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How Can Hormonal Imbalance Lead To Postpartum Depression Syndrome
Postpartum depression is a result of the hormonal fluctuations occurring post childbirth. It occurs in around 10-20% of new mothers. It can begin at any time post delivery and can last up to one year. The symptoms of PDS include mood swings, irritability, anxiety, and change in appetite among others.
However, clinical diagnosis of PDS followed by the right antidepressant medication can help alleviate the disorder. Moreover, counseling and follow-ups with a therapist can be effective in helping you get out of depression. Apart from medication, good food, regular exercises, yoga, and meditation can also help in recovery.
Postpartum Hormones: How To Naturally Restore Hormonal Balance In The 4th Trimester
Naturally restoring hormonal balance in the 4th trimester and getting back to your baseline mentally, emotionally, and hormonally is possible. Let’s face it momma, the 4th trimester can be exhausting. It’s completely normal to feel overwhelmed in the first few weeks caring for your newborn baby while experiencing so many mixed emotions. Your emotions can be all over the place – one minute you’re crying and the next minute you’re raging mad and you don’t know why, you may be unable to concentrate, and most often you’re dealing with all of these emotions compounded with the stress being sleep deprived. While your hormones are trying to regulate after pregnancy and childbirth, typically the “baby blues” only last a few weeks for most women, but getting back to normal doesn’t come soon enough for some mommas, and the time it takes it will depend on your liver’s ability to restore normal levels.
There will be different remedies depending on your postpartum symptoms, as in weepiness, depression, irritability, anxiety, sleep difficulties, anger, and so on. The following herbs can be used in capsules, tinctures, or even teas. Let’s take a look!
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Protect Your Gut Health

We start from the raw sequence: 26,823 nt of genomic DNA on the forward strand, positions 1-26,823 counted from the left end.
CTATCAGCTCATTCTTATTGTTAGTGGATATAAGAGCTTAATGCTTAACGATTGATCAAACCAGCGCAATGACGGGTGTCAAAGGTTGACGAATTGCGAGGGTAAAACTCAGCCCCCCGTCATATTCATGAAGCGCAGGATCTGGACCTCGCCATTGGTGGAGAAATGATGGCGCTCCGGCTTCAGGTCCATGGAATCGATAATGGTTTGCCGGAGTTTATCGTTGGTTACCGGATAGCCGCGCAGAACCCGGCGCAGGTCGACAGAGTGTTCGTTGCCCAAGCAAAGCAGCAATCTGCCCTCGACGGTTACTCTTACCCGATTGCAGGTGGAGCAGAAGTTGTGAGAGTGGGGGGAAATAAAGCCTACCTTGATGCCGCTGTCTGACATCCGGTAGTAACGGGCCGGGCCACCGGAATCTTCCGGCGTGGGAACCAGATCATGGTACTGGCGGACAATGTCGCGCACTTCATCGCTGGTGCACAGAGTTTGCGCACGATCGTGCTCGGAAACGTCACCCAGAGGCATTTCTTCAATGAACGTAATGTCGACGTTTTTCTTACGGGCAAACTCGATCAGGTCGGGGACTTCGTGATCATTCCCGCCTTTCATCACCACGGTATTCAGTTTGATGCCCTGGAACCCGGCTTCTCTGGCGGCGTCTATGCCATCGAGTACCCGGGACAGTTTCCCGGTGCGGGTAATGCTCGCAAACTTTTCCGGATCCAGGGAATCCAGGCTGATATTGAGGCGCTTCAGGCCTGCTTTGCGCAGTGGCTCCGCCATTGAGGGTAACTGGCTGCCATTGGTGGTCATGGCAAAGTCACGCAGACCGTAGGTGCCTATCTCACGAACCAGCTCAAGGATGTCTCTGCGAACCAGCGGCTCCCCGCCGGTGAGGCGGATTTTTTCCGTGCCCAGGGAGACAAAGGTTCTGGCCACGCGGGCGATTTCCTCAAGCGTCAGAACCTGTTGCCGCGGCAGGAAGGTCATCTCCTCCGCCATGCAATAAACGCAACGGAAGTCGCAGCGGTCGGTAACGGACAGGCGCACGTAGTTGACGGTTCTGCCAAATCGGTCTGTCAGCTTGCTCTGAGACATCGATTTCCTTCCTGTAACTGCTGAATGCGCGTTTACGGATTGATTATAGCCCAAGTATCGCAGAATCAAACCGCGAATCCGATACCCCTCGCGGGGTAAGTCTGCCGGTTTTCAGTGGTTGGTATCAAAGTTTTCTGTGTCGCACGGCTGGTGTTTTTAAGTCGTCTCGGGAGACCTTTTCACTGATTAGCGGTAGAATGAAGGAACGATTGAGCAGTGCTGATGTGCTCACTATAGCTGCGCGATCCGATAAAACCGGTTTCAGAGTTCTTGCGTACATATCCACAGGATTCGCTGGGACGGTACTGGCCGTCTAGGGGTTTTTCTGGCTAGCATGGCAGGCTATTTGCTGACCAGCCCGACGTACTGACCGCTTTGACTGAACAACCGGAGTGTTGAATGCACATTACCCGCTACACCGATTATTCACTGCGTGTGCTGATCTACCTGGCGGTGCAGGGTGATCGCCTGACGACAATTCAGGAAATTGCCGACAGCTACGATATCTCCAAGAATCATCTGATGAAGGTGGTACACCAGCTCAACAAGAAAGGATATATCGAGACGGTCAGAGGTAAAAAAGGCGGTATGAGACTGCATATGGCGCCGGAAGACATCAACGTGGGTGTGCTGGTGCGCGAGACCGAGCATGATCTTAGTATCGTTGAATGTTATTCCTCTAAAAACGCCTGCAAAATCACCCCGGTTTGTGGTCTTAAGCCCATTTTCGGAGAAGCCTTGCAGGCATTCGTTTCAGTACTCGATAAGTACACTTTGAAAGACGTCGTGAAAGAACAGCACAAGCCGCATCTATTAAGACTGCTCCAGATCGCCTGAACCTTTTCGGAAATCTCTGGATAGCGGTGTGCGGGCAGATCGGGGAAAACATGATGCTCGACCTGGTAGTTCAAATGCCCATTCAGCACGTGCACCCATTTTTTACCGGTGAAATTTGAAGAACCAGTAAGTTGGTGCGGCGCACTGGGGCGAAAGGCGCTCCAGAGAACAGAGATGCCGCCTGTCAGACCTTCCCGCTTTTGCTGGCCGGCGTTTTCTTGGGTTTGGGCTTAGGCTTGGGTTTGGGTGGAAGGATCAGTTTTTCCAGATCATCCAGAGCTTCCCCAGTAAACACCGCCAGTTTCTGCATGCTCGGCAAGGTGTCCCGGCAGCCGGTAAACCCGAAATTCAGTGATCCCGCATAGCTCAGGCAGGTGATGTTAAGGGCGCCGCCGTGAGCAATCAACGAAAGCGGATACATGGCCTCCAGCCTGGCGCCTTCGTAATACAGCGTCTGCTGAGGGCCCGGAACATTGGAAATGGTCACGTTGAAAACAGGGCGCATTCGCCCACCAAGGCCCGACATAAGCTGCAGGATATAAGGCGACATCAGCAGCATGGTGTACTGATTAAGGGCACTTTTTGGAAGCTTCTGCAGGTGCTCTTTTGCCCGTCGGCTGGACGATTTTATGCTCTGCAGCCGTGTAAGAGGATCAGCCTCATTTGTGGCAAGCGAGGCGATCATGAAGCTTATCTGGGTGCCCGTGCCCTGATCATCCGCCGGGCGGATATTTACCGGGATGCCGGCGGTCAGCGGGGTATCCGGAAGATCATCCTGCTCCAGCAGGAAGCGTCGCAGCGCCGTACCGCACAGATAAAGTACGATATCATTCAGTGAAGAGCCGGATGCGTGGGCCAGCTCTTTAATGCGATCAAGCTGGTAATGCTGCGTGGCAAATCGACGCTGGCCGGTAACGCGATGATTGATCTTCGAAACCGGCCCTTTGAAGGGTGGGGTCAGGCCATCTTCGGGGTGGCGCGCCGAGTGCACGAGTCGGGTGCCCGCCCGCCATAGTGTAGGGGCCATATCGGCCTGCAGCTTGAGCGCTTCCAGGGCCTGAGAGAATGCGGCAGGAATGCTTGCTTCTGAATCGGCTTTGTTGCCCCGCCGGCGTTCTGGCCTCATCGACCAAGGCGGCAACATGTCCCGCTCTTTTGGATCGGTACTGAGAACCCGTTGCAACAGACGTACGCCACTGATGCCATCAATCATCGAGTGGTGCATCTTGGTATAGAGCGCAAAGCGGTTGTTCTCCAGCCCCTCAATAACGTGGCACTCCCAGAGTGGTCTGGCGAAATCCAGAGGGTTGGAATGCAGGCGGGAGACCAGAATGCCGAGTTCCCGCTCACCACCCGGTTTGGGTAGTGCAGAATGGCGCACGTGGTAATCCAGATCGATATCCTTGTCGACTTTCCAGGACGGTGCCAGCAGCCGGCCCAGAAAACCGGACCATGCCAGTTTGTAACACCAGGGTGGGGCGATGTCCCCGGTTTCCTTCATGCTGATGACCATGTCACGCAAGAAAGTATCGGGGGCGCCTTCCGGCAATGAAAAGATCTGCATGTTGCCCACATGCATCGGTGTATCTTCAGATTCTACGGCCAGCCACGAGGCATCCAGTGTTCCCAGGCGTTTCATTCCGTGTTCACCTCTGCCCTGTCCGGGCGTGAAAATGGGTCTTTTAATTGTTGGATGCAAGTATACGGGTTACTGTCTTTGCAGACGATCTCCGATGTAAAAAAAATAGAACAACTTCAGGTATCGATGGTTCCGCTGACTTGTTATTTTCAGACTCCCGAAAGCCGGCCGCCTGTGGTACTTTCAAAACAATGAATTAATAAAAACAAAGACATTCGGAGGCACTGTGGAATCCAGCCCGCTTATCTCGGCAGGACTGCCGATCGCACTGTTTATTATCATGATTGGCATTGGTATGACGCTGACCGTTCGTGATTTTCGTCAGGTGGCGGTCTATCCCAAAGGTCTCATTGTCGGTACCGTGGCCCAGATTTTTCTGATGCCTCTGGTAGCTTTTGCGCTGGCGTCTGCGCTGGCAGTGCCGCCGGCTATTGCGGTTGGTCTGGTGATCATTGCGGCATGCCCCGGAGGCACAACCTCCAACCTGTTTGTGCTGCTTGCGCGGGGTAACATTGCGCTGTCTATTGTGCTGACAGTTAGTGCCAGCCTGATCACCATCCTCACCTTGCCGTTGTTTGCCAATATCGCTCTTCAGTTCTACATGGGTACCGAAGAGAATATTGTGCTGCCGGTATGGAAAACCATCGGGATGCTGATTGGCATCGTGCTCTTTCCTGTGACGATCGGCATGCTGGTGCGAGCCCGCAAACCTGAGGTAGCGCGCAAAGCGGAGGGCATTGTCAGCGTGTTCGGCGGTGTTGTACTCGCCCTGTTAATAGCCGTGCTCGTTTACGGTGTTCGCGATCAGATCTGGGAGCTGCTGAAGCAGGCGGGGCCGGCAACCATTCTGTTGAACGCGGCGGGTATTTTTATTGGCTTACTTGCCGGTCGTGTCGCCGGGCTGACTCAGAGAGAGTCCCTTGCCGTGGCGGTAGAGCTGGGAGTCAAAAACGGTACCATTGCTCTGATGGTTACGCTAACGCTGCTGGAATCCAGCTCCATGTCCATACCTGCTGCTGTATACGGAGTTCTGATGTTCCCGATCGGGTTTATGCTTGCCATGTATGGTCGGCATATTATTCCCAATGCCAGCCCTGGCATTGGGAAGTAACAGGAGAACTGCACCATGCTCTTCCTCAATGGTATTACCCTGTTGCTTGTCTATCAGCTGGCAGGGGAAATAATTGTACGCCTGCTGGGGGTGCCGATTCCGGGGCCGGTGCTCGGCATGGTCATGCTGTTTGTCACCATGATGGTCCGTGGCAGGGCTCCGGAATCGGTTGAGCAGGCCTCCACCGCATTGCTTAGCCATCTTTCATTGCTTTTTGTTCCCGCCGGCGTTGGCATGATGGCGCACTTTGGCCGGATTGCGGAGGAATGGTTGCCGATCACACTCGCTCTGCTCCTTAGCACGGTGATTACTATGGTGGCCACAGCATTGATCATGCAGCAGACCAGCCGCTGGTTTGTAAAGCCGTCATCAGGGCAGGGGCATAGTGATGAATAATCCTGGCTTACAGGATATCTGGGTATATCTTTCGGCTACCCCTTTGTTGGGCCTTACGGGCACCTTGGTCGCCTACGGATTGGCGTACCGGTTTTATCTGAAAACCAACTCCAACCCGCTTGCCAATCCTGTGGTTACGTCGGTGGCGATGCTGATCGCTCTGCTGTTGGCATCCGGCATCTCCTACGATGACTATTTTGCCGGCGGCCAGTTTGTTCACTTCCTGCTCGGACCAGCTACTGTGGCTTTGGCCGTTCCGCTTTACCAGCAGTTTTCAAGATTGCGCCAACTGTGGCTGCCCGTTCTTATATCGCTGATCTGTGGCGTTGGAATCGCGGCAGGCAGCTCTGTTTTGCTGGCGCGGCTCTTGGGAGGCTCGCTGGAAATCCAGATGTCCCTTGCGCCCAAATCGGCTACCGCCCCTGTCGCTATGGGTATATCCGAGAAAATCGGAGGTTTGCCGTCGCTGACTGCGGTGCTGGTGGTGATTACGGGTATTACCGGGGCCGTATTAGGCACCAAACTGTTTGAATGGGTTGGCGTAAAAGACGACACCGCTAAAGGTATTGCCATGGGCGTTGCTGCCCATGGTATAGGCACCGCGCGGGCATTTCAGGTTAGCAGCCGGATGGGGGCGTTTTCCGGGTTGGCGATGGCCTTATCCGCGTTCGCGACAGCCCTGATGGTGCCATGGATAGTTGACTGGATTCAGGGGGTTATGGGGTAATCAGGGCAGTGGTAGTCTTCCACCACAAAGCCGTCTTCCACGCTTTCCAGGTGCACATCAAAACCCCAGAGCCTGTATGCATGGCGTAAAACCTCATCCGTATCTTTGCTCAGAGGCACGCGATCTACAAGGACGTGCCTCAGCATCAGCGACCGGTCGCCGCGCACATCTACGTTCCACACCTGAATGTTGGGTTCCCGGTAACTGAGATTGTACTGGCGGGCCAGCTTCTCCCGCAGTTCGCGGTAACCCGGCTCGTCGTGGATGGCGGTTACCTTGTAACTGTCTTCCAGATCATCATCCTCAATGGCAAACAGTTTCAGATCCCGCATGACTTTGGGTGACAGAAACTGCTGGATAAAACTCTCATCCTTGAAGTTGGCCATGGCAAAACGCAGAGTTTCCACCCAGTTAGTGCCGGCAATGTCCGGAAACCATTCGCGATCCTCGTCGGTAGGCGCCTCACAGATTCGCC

So much happens in the gut. It is not just digestion that goes on there. Gut bacteria produce 90% of our serotonin, the happiness neurotransmitter research shows and this enables a healthy gut-brain communication, an essential part of mental health.
Gut bacteria produce certain vitamins such as B 12 and keep the bad bacterias in check. Additionally gut health issues such as leaky gut, according to article in Max Living, can lead to disruption of gut bacteria that metabolizes estrogen and escalate hormonal imbalance.
Even worse, gut bacteria causes inflammation and leads to immune diseases that may interfere with your physical and immune health. They can even influence behavior and cravings studies have found.
To protect your gut, eat fermented foods such as sauerkraut, kimchi, kefir, and yogurt , kombucha and bone broth.
Eat whole natural foods such as broccoli, blueberries, sunflower seeds that contain prebiotics and probiotics and vitamins such as vitamin C, A, and minerals
Your Postpartum Hormones: Six Months And Beyond
At six months postpartum, many women will experience a decrease in prolactin production, reducing breast milk production.
Even if you breastfeed past the six-month mark, your childs demand for milk has significantly decreased as you begin to introduce solid foods and have passed significant early growth spurts. This decrease in prolactin also causes your breastmilk composition to change and is more suited for your growing baby.
Once your child stops breastfeeding, prolactin levels will return to pre-baby levels. The decrease in prolactin will cause you to stop lactating and help stimulate your natural menstrual cycle.
Learn more in our Postpartum Hormone Handbook.
Most women report getting their period back within one to three months of discontinuing breastfeeding, although this is not the case for everyone.
You may also experience that your period may be irregular for the first few months. Although hormonal changes are normal postpartum, contact your doctor if you are experiencing any new or persistent symptoms.
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Common Symptoms At Three Months Postpartum
The hormone shift mentioned above can also explain why many new moms experience postpartum hair loss around two to three months postpartum.
During pregnancy, elevated estrogen levels slow down the natural cycle of hair follicle shedding. As a result, many women experience long, beautiful hair during pregnancy.
Unfortunately, during postpartum, women will experience a decrease in estrogen levels leading to an increase in their hairs natural cycle of hair follicle shedding. This decrease in estrogen leads to what is known as postpartum hair loss.